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Problem Solving with Algorithms and Data Structures using Java: The Interactive Edition

Section 1.14 Defining Methods

The earlier example of procedural abstraction called upon a Java method called sqrt from the Math module to compute the square root. In general, we can hide the details of any computation by defining a method. A method definition requires a name, a group of parameters, and a body. It may also explicitly return a value. For example, the method defined below returns the square of the value you pass into it.
jshell> public static double square(double n) {
   ...>     return n * n;
   ...> }
|  created method square(double)

jshell> square(2.5);
$2 ==> 6.25
Let’s look at the first line of the method one token at a time:
  • public says that this method can be invoked by any program that imports the class it belongs to.
  • static means that this method belongs to the class as a whole (we will discuss this more in Section 1.15).
  • double is the type of data this method will return.
  • square is the name of the method.
  • double n specifies the type and name of the method’s parameter(s); in this example there is only one parameter. This means that square needs only one piece of data to do its work.
The details of how the method works are hidden “inside the box”; it returns the result of multiplying result of n * n.
We can invoke or call the method function giving its name and passing an actual parameter value, in this case, 2.5 to fill in the parameter. Note that the call to square returns a double that can in turn be passed to another method invocation.
We could implement our own square root function by using a well-known technique called Newton’s method or the Newton–Raphson method, named after Isaac Newton and Joseph Raphson. The Newton–Raphson method for approximating square roots performs an iterative computation that converges on the correct value. The equation \(newguess = \frac {1}{2} * (oldguess + \frac {n}{oldguess})\) takes a value \(n\) and repeatedly guesses the square root by making each \(newguess\) the \(oldguess\) in the subsequent iteration. The initial guess used here is \(\frac {n}{2}\text{.}\) Listing 1.14.1 shows a program with a method definition that accepts a value \(n\) and returns the square root of \(n\) after making 20 guesses. Again, the details of the Newton–Raphson method are hidden inside the method definition and the user does not have to know anything about the implementation to use the method for its intended purpose. Listing 1.14.1 also shows the use of the // characters as a comment marker. Any characters that follow the // on a line are ignored.
Listing 1.14.1.

Exercises Self Check

Here’s a self check that really covers everything so far. You may have heard of the infinite monkey theorem? The theorem states that a monkey hitting keys at random on a typewriter keyboard for an infinite amount of time will almost surely type a given text, such as the complete works of William Shakespeare. Well, suppose we replace a monkey with a Java metho. How long do you think it would take for a Java method to generate just one sentence of Shakespeare? The sentence we’ll shoot for is: “methinks it is like a weasel”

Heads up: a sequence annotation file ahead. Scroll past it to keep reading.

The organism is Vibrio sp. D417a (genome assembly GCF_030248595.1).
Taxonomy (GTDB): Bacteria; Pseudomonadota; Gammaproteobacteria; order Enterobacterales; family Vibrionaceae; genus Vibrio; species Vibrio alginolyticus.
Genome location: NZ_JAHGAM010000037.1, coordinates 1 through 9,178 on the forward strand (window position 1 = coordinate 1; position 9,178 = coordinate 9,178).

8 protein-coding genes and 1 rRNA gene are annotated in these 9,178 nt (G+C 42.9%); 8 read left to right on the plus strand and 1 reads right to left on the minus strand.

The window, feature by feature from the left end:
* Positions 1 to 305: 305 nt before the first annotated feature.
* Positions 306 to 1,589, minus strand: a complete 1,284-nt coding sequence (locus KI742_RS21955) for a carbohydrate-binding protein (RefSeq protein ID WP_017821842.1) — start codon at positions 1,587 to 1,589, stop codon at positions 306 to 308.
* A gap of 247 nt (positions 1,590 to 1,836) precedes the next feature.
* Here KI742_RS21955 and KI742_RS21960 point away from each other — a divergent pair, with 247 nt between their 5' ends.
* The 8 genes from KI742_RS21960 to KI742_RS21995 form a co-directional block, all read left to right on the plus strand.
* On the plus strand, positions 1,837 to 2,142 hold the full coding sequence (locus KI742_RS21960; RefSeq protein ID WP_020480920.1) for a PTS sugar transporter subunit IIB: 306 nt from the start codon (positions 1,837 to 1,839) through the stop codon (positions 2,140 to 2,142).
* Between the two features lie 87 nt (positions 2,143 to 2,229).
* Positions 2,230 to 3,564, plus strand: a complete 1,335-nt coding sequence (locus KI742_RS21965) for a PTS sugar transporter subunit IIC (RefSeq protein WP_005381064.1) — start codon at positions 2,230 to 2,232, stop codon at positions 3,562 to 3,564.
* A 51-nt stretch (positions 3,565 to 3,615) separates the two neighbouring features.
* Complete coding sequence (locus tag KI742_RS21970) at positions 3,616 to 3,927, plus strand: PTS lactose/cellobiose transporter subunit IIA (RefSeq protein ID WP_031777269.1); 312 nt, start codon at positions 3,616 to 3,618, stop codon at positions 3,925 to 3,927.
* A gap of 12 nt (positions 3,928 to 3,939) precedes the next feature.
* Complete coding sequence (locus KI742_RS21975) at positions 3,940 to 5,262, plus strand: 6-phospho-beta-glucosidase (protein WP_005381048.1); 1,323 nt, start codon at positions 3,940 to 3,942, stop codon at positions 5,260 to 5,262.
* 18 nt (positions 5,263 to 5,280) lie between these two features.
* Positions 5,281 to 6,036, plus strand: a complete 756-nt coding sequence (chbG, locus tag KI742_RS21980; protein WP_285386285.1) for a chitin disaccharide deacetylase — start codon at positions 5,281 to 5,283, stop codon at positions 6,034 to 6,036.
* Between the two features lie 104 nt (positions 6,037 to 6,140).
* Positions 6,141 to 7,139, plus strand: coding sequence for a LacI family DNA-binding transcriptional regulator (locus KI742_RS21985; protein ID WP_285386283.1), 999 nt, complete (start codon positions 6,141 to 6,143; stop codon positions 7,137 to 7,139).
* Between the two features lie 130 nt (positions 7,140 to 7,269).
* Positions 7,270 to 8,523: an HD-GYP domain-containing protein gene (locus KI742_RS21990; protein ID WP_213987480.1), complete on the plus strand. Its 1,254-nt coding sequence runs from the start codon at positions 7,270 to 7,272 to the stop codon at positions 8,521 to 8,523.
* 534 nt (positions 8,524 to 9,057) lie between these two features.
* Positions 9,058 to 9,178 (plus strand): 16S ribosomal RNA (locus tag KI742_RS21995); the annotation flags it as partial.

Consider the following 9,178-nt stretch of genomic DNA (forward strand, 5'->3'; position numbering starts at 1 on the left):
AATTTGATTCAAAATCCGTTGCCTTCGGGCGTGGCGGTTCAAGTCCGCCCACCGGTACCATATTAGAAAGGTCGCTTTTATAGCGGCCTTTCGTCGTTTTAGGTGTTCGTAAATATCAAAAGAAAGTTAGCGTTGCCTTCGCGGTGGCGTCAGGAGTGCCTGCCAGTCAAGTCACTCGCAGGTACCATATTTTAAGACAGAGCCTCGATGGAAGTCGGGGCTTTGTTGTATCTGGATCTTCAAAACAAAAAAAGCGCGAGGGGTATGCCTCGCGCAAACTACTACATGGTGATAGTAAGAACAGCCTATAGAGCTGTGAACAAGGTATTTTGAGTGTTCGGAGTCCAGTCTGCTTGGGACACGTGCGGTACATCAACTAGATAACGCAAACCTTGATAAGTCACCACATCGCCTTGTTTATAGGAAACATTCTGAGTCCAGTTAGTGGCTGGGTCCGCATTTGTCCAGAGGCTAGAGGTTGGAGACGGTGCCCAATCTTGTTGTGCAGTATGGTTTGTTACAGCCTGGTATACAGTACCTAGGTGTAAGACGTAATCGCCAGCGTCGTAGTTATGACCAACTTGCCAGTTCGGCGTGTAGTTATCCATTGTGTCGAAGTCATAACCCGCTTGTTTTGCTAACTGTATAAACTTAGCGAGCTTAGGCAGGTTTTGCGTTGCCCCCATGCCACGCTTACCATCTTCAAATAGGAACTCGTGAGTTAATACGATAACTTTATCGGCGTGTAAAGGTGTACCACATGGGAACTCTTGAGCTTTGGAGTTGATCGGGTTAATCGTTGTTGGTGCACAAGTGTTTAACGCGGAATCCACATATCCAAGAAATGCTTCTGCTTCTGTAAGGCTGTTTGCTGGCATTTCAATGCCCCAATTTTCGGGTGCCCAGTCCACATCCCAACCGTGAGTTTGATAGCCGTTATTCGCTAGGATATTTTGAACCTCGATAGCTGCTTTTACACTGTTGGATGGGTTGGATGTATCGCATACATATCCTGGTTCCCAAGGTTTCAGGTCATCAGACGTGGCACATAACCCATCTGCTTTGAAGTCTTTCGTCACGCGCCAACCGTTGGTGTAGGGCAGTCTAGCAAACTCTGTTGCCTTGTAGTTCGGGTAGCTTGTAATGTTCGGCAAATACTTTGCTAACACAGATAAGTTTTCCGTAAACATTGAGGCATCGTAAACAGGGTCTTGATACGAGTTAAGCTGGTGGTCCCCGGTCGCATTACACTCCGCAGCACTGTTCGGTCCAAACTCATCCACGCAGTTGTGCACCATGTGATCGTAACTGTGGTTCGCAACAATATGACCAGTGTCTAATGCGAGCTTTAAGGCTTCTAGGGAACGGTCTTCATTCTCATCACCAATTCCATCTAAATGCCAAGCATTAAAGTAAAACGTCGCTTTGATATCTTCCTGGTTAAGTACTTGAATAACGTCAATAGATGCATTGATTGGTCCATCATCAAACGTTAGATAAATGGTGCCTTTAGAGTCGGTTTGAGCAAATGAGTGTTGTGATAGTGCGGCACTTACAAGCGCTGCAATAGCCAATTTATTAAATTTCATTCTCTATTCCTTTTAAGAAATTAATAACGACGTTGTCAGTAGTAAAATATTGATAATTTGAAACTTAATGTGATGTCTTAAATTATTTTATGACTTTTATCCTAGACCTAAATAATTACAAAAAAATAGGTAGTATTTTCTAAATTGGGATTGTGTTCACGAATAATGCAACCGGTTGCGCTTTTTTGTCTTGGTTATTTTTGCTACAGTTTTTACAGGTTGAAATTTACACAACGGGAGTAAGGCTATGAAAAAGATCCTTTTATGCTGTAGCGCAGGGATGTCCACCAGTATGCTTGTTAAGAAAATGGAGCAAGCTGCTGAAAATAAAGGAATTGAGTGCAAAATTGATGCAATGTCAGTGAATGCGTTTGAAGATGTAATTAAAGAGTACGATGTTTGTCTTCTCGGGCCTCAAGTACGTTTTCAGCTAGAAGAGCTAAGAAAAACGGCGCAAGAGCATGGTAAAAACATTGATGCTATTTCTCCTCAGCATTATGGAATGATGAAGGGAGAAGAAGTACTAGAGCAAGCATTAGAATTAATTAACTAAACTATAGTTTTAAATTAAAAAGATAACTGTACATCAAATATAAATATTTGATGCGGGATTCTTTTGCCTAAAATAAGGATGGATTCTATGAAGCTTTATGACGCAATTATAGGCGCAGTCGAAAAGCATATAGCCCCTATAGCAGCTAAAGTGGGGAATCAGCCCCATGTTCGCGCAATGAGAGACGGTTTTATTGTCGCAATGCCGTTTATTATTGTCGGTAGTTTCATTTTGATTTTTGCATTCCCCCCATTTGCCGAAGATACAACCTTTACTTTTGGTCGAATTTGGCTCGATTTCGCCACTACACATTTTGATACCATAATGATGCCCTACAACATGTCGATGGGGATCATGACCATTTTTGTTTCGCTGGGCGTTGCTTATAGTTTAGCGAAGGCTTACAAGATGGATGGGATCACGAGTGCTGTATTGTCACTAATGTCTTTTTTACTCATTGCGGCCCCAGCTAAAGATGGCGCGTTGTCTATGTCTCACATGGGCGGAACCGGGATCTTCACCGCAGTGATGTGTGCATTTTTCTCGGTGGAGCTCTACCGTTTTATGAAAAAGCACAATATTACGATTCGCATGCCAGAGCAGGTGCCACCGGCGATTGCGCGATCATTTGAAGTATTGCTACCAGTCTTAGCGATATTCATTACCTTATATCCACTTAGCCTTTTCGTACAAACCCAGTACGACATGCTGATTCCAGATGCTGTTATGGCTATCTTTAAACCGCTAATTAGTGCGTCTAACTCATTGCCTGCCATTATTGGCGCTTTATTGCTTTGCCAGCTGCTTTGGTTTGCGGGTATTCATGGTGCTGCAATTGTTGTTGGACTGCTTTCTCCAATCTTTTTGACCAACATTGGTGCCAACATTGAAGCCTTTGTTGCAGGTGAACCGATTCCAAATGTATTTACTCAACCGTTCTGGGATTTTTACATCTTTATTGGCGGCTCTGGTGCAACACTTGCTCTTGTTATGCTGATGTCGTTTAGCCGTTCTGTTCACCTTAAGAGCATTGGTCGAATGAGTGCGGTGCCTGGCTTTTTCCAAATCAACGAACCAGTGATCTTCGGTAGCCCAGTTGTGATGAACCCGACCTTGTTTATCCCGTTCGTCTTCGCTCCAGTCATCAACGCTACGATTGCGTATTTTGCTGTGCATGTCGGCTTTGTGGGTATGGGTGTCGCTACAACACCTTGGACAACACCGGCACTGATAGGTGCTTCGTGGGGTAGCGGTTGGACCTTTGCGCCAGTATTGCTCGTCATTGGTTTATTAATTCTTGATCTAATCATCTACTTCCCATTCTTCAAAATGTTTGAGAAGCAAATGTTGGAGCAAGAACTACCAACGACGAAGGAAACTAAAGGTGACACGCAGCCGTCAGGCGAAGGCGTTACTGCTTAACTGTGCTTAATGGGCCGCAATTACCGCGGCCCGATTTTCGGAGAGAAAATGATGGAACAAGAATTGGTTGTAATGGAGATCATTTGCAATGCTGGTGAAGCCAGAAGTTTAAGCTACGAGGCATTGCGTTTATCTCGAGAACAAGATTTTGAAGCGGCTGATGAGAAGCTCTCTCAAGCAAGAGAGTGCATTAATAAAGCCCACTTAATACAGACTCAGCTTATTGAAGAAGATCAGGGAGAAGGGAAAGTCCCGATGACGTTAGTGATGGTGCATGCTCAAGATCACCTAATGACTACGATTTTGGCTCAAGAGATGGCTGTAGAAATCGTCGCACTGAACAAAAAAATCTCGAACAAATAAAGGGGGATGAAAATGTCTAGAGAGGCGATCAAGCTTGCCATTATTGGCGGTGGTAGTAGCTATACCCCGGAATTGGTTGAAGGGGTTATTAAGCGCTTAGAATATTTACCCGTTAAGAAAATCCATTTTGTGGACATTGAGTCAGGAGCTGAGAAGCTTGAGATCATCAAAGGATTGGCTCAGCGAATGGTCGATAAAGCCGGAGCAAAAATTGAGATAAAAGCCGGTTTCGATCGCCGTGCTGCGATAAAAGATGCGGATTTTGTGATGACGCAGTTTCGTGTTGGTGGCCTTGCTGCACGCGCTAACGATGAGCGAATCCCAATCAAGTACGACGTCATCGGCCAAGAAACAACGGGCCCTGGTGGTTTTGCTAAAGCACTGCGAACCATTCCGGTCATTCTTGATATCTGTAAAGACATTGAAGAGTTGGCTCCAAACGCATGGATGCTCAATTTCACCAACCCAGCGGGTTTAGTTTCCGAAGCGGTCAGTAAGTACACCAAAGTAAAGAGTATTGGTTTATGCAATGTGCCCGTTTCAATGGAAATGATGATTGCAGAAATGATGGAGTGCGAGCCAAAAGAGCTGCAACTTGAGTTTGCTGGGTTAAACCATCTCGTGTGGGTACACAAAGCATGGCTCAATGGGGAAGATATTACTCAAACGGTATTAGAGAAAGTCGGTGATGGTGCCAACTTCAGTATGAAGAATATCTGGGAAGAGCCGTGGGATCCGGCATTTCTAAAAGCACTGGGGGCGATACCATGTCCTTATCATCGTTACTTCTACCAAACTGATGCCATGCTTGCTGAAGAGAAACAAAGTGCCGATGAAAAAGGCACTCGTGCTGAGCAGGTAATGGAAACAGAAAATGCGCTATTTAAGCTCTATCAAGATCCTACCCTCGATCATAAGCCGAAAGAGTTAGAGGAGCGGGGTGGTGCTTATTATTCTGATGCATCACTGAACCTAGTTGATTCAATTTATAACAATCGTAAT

You’re not going to want to run this one in jshell, so fire up your favorite Java IDE. The way we’ll simulate this is to write a function that generates a string that is 28 characters long by choosing random letters from the 26 letters in the alphabet plus the space. We’ll write another function that will score each generated string by comparing the randomly generated string to the goal.
A third function will repeatedly call generate and score, then if 100% of the letters are correct we are done. If the letters are not correct then we will generate a whole new string.To make it easier to follow your program’s progress this third function should print out the best string generated so far and its score every 1000 tries.
In order to do this program, you will need to know how to generate random numbers. The following program generates ten random numbers in the range 0 up to (but not including) 100:
Line 1 imports the Random class from the java.util package.
In line 5, we create an instance of the Random class, naming it generator. (It could have any name, but the one we chose is meaningful).
Lines 7-10 produce the random numbers by calling the random number generator’s nextInt method. The argument is the exclusive upper bound on the random integer; thus, this statement will generate a number from 0 (inclusive) up to, but not including, 100 (exclusive).
Though you do not need it for this program, for the sake of completeness: If you need to generate a double, call the nextDouble() method, which returns a double value from 0.0 (inclusive) up to, but not including, 1.00 (exclusive).

Exercises Self Check Challenge

See if you can improve upon the program in the self check by keeping letters that are correct and only modifying one character in the best string so far. This is a type of algorithm in the class of ‘hill climbing’ algorithms, that is we only keep the result if it is better than the previous one.
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